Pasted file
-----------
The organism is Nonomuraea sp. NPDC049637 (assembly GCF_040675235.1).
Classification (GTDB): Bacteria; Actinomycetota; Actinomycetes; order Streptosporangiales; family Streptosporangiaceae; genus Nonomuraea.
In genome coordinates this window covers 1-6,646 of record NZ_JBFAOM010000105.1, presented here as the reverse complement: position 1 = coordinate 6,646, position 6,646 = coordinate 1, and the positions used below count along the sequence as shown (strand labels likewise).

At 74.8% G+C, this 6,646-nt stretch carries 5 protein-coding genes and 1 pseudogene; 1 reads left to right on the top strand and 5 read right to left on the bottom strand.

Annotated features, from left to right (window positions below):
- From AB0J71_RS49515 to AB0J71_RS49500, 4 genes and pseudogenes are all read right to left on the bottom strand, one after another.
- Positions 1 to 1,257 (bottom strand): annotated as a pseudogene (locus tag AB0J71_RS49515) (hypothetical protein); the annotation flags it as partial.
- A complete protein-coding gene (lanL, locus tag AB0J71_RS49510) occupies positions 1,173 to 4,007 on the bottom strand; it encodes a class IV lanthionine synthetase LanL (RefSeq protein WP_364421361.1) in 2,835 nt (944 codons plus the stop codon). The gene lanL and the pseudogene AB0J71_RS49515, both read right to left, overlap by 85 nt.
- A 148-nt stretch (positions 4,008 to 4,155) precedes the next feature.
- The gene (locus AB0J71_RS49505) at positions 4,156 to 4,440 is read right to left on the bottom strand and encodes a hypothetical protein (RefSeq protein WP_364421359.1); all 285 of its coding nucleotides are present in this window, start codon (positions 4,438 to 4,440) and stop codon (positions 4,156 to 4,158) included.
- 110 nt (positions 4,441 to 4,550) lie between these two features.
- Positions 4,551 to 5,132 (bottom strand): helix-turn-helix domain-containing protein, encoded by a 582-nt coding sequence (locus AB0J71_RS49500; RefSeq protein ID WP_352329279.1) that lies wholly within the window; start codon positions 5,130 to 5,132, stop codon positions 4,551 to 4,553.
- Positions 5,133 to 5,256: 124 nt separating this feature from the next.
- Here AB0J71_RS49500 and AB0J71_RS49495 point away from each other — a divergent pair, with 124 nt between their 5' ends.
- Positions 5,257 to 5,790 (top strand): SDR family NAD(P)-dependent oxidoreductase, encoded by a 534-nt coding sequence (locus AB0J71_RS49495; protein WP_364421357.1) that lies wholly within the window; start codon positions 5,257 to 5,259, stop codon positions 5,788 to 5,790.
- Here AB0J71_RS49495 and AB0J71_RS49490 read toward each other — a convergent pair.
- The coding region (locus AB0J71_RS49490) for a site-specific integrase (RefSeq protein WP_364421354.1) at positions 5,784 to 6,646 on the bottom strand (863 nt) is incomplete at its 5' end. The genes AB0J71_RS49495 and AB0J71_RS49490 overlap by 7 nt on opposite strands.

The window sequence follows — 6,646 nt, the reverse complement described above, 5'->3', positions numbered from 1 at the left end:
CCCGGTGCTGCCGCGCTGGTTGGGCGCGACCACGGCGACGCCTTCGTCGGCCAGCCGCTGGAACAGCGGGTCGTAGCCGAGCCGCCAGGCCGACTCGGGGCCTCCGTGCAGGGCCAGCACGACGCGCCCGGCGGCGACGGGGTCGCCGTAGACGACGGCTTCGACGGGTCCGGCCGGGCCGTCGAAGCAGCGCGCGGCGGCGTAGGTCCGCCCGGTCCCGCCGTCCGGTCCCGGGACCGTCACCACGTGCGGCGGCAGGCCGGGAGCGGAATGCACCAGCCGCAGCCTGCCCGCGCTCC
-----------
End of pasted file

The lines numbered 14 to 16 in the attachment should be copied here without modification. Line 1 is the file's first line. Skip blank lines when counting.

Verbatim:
- Here AB0J71_RS49500 and AB0J71_RS49495 point away from each other — a divergent pair, with 124 nt between their 5' ends.
- Positions 5,257 to 5,790 (top strand): SDR family NAD(P)-dependent oxidoreductase, encoded by a 534-nt coding sequence (locus AB0J71_RS49495; protein WP_364421357.1) that lies wholly within the window; start codon positions 5,257 to 5,259, stop codon positions 5,788 to 5,790.
- Here AB0J71_RS49495 and AB0J71_RS49490 read toward each other — a convergent pair.